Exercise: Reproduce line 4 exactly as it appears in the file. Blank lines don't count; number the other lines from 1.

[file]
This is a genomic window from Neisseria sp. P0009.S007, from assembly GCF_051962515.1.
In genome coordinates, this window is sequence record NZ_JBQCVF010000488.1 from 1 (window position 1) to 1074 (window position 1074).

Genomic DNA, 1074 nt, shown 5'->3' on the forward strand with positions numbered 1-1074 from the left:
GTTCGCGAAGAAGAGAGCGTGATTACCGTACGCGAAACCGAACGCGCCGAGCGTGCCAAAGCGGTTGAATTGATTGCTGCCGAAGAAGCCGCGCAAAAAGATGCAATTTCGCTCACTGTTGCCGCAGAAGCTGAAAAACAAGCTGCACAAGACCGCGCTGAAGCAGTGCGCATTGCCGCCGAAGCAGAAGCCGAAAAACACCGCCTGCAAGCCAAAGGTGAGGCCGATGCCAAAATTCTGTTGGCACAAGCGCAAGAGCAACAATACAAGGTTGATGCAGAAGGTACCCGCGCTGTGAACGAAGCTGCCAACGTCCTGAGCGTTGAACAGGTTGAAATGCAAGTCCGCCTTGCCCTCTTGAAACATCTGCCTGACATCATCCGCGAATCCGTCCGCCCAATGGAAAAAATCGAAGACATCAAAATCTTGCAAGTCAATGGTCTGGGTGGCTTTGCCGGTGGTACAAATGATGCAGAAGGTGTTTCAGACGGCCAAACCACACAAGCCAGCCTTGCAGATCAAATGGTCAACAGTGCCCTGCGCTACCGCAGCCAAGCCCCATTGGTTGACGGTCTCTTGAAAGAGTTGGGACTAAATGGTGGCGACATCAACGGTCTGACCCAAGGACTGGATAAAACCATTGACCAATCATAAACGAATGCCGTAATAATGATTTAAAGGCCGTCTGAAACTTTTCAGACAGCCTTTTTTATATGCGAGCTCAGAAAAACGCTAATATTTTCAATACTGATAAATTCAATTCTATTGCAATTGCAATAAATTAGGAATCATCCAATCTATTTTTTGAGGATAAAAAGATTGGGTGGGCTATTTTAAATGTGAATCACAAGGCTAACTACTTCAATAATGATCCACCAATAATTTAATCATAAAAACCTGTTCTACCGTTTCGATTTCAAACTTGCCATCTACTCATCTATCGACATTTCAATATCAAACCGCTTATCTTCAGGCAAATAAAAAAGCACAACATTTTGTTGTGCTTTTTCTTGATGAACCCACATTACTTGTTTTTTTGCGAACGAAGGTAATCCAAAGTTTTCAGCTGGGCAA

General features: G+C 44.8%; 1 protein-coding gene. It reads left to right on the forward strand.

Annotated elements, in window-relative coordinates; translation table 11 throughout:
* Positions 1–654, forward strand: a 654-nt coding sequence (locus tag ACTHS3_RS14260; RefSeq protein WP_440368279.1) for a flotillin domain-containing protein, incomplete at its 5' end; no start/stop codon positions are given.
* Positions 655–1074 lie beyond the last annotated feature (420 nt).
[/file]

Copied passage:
GTTCGCGAAGAAGAGAGCGTGATTACCGTACGCGAAACCGAACGCGCCGAGCGTGCCAAAGCGGTTGAATTGATTGCTGCCGAAGAAGCCGCGCAAAAAGATGCAATTTCGCTCACTGTTGCCGCAGAAGCTGAAAAACAAGCTGCACAAGACCGCGCTGAAGCAGTGCGCATTGCCGCCGAAGCAGAAGCCGAAAAACACCGCCTGCAAGCCAAAGGTGAGGCCGATGCCAAAATTCTGTTGGCACAAGCGCAAGAGCAACAATACAAGGTTGATGCAGAAGGTACCCGCGCTGTGAACGAAGCTGCCAACGTCCTGAGCGTTGAACAGGTTGAAATGCAAGTCCGCCTTGCCCTCTTGAAACATCTGCCTGACATCATCCGCGAATCCGTCCGCCCAATGGAAAAAATCGAAGACATCAAAATCTTGCAAGTCAATGGTCTGGGTGGCTTTGCCGGTGGTACAAATGATGCAGAAGGTGTTTCAGACGGCCAAACCACACAAGCCAGCCTTGCAGATCAAATGGTCAACAGTGCCCTGCGCTACCGCAGCCAAGCCCCATTGGTTGACGGTCTCTTGAAAGAGTTGGGACTAAATGGTGGCGACATCAACGGTCTGACCCAAGGACTGGATAAAACCATTGACCAATCATAAACGAATGCCGTAATAATGATTTAAAGGCCGTCTGAAACTTTTCAGACAGCCTTTTTTATATGCGAGCTCAGAAAAACGCTAATATTTTCAATACTGATAAATTCAATTCTATTGCAATTGCAATAAATTAGGAATCATCCAATCTATTTTTTGAGGATAAAAAGATTGGGTGGGCTATTTTAAATGTGAATCACAAGGCTAACTACTTCAATAATGATCCACCAATAATTTAATCATAAAAACCTGTTCTACCGTTTCGATTTCAAACTTGCCATCTACTCATCTATCGACATTTCAATATCAAACCGCTTATCTTCAGGCAAATAAAAAAGCACAACATTTTGTTGTGCTTTTTCTTGATGAACCCACATTACTTGTTTTTTTGCGAACGAAGGTAATCCAAAGTTTTCAGCTGGGCAA